Arizona Woman Fire Chief Trying To Improve Response Time In Remote Areas

In February 1998 while driving in Arivaca's rugged back country, Tilda Martinez suffered a severe fright that changed her life.

"I was driving behind my husband and one of our daughters when he suddenly he took off down the side of the hill."

By the time he stopped she was trying to reach him and angrily asked what was he doing.

"My brakes went out," he told her.

She said she suddenly realized how vulnerable they were.

"I thought if one or both had been hurt really bad, it would take a long time to get help."

It can take an ambulance 45 minutes to for an ambulance to respond to an emergency call, 35 for a helicopter.

The realization spurred her to action.

"I wanted to do something to help the others here," she said.

She joined the Arivaca Volunteer Fire Department as an EMT--emergency medical technician.

Earlier this month, the board of the volunteer department named her chief.

She's one of three female chiefs in Arizona. And there are fewer than 200 female chiefs throughout the United States.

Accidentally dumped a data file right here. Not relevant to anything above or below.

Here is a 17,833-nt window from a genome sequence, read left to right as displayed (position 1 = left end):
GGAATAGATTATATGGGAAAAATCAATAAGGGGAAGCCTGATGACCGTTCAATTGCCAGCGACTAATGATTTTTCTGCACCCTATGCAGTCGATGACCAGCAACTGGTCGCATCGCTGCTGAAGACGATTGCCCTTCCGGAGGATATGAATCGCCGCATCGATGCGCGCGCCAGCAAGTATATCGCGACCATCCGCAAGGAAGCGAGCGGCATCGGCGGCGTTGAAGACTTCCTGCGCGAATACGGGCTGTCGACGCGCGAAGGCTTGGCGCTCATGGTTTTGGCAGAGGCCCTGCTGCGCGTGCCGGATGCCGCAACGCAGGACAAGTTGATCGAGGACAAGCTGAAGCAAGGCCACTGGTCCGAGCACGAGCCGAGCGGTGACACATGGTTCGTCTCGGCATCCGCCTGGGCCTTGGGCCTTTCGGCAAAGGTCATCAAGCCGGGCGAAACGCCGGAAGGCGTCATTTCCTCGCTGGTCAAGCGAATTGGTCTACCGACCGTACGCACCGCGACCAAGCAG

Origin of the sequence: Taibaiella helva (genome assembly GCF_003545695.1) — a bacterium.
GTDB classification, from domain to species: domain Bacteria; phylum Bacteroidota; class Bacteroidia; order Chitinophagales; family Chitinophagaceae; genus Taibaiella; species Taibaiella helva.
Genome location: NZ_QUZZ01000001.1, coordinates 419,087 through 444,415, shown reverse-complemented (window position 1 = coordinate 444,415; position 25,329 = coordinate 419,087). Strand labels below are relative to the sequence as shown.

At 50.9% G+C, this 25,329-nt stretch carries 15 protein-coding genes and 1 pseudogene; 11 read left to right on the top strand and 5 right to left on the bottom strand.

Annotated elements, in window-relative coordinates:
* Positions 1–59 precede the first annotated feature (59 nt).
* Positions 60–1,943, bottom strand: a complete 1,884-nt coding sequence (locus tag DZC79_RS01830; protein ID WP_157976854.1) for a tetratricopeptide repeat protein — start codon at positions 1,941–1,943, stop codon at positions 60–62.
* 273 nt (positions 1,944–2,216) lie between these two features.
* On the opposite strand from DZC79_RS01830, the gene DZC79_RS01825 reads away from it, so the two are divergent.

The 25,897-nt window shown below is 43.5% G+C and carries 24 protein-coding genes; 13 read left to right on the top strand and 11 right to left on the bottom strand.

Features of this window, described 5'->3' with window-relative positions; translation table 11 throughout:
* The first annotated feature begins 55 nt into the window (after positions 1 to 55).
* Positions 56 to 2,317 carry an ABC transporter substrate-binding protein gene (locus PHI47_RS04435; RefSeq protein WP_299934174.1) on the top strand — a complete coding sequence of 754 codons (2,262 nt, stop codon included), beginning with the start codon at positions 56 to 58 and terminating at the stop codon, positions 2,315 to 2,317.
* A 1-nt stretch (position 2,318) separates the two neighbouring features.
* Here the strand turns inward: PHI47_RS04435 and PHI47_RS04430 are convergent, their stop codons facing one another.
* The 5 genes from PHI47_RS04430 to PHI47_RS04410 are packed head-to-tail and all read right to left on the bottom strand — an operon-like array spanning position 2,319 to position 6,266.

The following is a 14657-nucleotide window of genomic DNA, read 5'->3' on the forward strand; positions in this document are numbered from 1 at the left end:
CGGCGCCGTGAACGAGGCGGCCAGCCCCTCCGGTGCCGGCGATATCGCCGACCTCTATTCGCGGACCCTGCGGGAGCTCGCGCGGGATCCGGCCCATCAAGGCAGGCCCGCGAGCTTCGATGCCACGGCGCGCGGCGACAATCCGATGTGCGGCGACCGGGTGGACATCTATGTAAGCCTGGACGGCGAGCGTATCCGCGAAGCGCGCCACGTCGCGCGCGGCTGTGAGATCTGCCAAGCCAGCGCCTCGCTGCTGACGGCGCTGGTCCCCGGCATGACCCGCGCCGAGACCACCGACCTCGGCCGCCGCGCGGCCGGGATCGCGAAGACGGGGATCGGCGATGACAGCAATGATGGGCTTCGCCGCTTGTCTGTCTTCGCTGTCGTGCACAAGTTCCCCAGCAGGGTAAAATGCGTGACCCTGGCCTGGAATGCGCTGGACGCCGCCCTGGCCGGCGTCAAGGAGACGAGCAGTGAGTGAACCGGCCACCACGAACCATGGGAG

She said recently she was talking to a dispatcher somewhere in Pima County and identified herself by her old badge number, No. 1228.

"No, you're No. 1201," he told her.

That sort of surprised her. She said to herself, "I guess I am 1201, chief," she said.

The department is all-volunteer. It has about 18 members.

Seven vehicles

There are seven vehicles including engines to fight structure fires, smaller ones for use on wildland blazes and a emergency response vehicle, an ambulance. Volunteer mechanics keep them running.

The department services 452 square miles protecting areas from Arivaca to Sasabe.

The professional fire crew at the Buenos Aires National Wildlife Refuge west of Arivaca sometimes helps out.

"They are a valuable resources," said Chief Martinez.

The help goes both ways, Arivaca Fire helps the Buenos Aires.

Arivaca Fire got 206 calls last year, 80 to 90 for medical help.

It's a difficult area for communications. Generally they work, but there are some places cell phones don't work, ditto radios.

"You can feel awfully lonely if you need help and you're in an area where no one can hear you," said the chief.